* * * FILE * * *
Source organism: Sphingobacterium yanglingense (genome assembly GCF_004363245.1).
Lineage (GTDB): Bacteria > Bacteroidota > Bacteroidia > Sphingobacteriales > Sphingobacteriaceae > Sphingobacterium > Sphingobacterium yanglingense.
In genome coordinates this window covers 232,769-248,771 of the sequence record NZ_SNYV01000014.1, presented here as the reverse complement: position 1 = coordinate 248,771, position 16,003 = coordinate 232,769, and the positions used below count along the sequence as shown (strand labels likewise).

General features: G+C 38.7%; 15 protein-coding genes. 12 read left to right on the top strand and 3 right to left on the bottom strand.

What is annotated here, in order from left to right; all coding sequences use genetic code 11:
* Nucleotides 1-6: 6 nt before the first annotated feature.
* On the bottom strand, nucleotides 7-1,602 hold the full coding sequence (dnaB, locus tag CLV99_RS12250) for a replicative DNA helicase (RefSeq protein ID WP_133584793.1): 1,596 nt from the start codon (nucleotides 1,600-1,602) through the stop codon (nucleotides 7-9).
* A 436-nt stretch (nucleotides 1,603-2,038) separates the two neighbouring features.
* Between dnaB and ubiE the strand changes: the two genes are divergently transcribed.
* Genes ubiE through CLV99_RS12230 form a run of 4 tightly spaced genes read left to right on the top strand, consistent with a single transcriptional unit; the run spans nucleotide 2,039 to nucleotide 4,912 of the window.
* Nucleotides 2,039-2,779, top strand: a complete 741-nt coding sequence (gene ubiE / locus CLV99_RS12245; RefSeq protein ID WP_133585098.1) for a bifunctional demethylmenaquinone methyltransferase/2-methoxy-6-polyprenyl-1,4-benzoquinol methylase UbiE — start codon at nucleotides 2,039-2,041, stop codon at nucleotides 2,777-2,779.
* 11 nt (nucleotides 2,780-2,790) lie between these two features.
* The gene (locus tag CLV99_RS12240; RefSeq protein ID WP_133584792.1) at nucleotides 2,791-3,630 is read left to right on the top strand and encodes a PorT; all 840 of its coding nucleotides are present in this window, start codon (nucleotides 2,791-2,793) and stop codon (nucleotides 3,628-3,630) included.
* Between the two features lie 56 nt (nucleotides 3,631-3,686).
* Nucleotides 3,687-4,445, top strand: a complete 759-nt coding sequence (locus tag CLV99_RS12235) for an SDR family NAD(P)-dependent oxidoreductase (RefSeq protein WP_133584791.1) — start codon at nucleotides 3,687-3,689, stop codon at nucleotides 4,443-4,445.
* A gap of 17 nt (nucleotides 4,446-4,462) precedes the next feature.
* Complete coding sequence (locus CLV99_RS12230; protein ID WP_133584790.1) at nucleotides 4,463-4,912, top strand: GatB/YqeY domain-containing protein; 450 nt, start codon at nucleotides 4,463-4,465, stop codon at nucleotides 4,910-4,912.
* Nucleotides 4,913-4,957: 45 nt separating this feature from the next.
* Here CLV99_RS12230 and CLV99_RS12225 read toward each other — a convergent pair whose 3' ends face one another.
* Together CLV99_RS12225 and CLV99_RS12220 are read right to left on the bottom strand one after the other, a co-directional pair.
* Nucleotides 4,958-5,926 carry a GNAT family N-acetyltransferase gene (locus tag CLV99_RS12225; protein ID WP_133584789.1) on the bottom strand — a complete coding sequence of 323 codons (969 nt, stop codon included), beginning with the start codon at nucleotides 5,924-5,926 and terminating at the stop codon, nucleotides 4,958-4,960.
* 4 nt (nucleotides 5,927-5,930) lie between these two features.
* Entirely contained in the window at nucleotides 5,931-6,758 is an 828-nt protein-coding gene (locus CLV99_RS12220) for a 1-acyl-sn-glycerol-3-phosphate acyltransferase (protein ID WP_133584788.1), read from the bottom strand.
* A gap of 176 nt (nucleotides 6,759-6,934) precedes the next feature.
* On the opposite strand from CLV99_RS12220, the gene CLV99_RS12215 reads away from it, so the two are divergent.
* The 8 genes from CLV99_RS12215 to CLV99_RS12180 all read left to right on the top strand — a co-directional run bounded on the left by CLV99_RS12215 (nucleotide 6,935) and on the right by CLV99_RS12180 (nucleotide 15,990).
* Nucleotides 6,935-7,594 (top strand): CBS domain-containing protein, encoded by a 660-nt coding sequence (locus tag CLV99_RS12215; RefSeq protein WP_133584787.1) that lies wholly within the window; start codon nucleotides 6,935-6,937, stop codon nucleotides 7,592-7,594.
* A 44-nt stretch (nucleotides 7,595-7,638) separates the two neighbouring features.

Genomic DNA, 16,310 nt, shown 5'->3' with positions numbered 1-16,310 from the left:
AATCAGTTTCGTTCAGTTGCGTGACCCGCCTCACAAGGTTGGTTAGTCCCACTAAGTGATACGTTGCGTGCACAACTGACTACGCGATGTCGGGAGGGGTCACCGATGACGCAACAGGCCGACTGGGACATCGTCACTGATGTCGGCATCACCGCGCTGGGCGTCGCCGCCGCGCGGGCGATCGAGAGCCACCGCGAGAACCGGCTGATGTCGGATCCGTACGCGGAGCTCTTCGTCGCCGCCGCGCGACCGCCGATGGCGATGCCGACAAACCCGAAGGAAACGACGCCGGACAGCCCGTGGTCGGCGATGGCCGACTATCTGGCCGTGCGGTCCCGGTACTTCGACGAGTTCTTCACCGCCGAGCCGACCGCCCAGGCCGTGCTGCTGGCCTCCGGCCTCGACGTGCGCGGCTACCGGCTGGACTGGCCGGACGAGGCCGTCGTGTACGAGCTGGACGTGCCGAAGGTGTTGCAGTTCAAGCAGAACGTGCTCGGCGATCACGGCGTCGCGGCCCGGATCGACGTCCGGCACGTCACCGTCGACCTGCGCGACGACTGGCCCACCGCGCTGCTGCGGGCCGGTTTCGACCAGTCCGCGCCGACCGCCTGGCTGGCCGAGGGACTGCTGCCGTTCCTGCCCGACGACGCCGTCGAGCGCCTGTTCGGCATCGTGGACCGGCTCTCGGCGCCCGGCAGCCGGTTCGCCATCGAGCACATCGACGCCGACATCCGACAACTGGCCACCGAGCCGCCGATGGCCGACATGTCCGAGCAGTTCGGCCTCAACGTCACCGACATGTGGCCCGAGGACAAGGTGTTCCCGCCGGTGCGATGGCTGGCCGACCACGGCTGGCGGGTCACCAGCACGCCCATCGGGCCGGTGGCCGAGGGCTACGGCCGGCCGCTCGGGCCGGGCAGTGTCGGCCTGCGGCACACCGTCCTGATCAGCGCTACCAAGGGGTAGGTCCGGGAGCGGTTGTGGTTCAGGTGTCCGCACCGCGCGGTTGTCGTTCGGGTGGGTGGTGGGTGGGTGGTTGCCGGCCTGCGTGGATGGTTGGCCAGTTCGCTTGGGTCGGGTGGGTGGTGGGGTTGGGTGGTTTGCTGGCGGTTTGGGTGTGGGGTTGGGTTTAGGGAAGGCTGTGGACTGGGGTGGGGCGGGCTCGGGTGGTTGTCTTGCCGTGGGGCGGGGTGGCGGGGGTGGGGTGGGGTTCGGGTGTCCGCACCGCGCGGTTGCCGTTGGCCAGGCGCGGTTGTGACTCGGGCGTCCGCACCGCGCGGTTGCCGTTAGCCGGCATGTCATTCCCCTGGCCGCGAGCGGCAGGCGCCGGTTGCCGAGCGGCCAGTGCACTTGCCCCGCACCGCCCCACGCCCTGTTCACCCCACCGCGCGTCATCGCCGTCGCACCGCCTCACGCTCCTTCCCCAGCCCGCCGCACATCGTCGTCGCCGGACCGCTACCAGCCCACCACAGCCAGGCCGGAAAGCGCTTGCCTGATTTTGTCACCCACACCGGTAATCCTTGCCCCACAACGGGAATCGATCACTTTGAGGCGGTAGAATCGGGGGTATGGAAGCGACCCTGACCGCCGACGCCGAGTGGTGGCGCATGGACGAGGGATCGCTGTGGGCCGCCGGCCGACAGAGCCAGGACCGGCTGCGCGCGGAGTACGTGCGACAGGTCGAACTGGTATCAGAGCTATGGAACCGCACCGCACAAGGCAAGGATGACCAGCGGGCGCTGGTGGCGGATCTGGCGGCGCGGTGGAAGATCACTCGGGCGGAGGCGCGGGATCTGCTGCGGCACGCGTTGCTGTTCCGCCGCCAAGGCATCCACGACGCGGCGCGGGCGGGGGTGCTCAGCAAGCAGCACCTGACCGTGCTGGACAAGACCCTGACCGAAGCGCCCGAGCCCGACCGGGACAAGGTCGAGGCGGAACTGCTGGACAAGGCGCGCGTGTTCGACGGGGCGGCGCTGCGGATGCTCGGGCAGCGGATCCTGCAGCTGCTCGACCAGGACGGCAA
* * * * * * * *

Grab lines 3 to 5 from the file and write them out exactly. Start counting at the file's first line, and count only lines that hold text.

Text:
In genome coordinates this window covers 232,769-248,771 of the sequence record NZ_SNYV01000014.1, presented here as the reverse complement: position 1 = coordinate 248,771, position 16,003 = coordinate 232,769, and the positions used below count along the sequence as shown (strand labels likewise).

General features: G+C 38.7%; 15 protein-coding genes. 12 read left to right on the top strand and 3 right to left on the bottom strand.

What is annotated here, in order from left to right; all coding sequences use genetic code 11: